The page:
It is impossible in such a brief summary to do justice to the many excellent papers presented at the 2004 IPGA Conference. The presenters, their co-authors, and the organizing committee are to be congratulated for an interesting conference that stimulated active audience participation and discussion from the beginning to the very end. Participants generally had a very favorable view of the conference. Depending on their background and interests, some people wanted more fundamental papers while others wanted more time for discussion of applied topics such as press testing. People making uncoated papers thought there was too much discussion of coated paper issues, and someone with a particular interest in rotogravure would have liked more time devoted to that process. Poster sessions were mentioned as something to add again at the next conference, since they provide a good opportunity for discussion. A frequent comment was there was insufficient time for discussion. This was a bit surprising, since the question and answer periods were very active and the discussions extended into the coffee breaks, meal times and receptions. The International Printing & Graphic Arts Conference only comes around every two years, and people obviously want to make the most of it! The conference preprints give an excellent overview of the conference. They are available from PAPTAC and would be a useful addition to the reference library of anyone working in the field of paper and printing technical issues.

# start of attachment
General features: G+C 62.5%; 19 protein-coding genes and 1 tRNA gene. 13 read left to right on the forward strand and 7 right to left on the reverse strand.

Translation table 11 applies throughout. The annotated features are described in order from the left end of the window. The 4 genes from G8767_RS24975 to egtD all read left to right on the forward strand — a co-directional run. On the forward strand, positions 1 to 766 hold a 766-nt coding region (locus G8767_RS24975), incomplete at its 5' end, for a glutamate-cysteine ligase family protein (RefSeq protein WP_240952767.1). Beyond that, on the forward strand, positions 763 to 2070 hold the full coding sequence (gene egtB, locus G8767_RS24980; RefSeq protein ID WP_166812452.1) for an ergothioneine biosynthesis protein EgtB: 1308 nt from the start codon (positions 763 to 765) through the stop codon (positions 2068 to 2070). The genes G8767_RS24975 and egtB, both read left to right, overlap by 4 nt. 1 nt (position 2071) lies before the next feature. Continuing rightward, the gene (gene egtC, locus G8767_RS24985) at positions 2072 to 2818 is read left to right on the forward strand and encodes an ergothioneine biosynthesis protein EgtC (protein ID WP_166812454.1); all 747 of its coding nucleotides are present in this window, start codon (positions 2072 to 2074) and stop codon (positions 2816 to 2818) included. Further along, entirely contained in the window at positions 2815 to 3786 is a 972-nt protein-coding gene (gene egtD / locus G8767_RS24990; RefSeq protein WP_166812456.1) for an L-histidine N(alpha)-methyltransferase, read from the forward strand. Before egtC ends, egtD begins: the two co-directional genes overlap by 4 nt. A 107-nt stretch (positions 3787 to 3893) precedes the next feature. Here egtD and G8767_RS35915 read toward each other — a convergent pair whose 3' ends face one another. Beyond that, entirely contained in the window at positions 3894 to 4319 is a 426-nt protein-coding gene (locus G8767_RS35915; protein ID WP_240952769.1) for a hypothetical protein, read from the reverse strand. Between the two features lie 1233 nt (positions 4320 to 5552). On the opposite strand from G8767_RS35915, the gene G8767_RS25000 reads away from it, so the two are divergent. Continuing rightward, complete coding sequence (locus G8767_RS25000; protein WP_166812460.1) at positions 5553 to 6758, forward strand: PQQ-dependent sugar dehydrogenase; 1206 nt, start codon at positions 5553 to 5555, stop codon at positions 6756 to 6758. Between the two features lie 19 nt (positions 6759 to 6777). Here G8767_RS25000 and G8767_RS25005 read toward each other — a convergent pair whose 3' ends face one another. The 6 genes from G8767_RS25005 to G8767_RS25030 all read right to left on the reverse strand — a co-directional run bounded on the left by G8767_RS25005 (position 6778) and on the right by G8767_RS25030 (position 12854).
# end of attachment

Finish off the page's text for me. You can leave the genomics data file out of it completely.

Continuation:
The 2006 IPGA Conference, sponsored by Tappi, will be held at the Westin Hotel in Cincinnati, Ohio, September 17-19, 2006. Philip Plouffe, of Papier Masson, is the program chair and anyone wishing to present a paper should contact him at philplou@papiermasson.com.

Hans Heintze is a freelance consultant specializing in printing and product development issues. He has extensive experience in R&D, marketing, and technical service troubleshooting. He was chairman of the 1998 IPGA conference and is the current Chairman of the PAPTAC Printing & Graphic Arts Committee. He can be reached at heintze@sympatico.ca.